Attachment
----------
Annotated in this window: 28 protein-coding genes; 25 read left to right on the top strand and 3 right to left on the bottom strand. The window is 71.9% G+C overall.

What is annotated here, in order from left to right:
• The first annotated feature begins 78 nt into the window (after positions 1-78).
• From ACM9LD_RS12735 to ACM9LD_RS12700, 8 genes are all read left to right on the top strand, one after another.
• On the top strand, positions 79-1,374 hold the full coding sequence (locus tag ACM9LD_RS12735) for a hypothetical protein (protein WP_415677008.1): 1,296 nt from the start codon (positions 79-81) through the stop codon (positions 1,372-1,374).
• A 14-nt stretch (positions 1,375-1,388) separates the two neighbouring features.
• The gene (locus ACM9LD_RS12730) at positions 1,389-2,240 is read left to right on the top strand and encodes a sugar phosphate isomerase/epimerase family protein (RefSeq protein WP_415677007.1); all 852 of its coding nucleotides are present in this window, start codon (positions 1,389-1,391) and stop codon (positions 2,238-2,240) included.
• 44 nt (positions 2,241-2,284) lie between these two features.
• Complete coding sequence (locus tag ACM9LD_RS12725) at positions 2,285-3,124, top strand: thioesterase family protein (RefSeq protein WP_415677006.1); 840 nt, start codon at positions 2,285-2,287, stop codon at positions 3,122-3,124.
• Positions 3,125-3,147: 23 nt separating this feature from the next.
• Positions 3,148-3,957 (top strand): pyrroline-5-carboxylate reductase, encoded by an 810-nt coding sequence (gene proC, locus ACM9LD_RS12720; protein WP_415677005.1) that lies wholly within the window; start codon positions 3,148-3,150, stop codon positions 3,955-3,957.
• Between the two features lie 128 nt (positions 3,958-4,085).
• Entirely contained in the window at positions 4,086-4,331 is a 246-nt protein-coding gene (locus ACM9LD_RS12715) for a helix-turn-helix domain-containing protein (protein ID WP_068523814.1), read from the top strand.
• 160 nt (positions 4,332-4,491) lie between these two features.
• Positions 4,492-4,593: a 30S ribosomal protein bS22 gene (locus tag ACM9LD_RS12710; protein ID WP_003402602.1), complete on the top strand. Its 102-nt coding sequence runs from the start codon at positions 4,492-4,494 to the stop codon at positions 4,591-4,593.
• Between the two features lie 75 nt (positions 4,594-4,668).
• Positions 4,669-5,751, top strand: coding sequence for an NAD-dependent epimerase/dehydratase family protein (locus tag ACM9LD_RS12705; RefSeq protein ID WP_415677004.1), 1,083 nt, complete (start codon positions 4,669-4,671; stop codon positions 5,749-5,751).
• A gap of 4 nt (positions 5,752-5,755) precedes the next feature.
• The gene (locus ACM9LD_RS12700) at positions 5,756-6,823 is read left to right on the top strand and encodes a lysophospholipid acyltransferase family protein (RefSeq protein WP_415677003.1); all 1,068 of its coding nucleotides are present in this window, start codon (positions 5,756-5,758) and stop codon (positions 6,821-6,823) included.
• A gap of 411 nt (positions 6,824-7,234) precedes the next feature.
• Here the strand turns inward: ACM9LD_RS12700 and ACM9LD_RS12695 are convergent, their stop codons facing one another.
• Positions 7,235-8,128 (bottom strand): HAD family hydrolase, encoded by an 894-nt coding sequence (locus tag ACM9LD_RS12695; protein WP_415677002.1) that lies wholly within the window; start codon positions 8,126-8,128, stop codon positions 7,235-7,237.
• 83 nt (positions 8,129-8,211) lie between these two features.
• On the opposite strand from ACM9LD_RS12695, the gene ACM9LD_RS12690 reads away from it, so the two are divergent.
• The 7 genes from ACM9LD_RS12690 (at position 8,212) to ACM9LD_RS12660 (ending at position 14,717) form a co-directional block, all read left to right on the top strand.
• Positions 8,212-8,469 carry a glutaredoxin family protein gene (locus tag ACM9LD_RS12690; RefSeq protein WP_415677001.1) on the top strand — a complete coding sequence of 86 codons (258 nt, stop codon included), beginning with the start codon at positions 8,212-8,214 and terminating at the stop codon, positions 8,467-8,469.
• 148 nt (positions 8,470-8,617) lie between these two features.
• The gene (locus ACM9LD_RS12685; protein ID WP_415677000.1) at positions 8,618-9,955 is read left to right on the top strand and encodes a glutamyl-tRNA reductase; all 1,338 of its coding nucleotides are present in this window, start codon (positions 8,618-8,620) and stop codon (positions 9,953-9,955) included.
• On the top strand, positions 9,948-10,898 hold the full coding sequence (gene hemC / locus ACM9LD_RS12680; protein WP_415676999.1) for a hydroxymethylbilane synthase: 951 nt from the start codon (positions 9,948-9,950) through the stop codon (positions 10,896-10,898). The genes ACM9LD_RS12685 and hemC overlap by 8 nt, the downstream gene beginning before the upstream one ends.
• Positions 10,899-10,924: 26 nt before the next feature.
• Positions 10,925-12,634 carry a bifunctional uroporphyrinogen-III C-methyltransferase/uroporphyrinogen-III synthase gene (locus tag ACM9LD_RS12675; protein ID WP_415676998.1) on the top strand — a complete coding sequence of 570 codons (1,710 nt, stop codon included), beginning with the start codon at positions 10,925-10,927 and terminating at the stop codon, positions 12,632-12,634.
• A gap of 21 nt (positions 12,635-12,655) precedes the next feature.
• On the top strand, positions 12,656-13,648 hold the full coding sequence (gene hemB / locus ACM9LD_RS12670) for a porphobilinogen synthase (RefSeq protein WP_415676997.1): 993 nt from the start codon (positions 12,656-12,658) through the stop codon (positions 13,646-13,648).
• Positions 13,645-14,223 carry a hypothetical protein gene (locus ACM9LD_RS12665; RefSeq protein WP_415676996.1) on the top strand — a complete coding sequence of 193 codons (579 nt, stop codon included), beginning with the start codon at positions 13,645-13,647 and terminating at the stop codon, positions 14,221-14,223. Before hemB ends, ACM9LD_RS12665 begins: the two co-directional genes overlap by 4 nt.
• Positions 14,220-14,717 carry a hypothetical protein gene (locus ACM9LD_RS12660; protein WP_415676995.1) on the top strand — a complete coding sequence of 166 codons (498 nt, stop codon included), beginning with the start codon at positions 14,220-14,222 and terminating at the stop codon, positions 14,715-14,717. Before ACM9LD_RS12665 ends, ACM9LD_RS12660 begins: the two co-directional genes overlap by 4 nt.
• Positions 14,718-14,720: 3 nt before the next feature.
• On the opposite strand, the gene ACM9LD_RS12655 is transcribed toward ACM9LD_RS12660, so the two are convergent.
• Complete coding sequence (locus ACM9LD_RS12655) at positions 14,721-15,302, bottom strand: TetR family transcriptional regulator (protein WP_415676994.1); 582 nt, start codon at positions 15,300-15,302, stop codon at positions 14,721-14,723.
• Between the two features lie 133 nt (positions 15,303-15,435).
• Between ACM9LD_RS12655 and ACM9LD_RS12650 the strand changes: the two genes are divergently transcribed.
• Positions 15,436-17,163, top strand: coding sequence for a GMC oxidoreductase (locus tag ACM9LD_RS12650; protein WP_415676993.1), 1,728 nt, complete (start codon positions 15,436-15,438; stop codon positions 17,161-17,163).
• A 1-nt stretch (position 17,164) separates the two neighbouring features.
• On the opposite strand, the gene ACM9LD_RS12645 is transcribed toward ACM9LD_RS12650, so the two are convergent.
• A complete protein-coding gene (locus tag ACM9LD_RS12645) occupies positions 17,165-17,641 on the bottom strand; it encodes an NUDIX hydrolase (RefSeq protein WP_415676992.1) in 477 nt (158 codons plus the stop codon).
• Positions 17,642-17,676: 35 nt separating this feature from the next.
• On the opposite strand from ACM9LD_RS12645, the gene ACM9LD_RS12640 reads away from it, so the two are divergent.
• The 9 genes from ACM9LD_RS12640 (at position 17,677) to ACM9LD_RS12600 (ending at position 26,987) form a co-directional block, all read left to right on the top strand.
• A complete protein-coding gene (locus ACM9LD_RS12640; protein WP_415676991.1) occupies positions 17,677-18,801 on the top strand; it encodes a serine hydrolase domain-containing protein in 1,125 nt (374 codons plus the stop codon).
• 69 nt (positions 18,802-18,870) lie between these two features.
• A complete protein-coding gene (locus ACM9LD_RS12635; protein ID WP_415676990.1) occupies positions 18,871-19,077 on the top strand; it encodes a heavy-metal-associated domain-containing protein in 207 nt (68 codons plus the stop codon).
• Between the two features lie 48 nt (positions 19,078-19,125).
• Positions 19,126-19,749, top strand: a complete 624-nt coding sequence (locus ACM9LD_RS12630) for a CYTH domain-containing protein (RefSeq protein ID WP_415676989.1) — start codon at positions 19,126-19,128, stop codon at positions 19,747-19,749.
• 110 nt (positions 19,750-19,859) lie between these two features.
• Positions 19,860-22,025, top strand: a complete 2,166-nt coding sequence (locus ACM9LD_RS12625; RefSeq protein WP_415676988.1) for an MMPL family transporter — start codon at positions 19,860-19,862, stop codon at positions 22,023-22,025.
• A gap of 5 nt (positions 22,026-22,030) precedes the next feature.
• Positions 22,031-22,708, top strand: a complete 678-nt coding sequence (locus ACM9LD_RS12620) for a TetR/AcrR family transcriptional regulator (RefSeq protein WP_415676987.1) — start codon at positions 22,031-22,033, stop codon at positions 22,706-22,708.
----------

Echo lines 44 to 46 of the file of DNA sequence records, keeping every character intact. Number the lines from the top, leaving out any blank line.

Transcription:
• A complete protein-coding gene (locus tag ACM9LD_RS12645) occupies positions 17,165-17,641 on the bottom strand; it encodes an NUDIX hydrolase (RefSeq protein WP_415676992.1) in 477 nt (158 codons plus the stop codon).
• Positions 17,642-17,676: 35 nt separating this feature from the next.
• On the opposite strand from ACM9LD_RS12645, the gene ACM9LD_RS12640 reads away from it, so the two are divergent.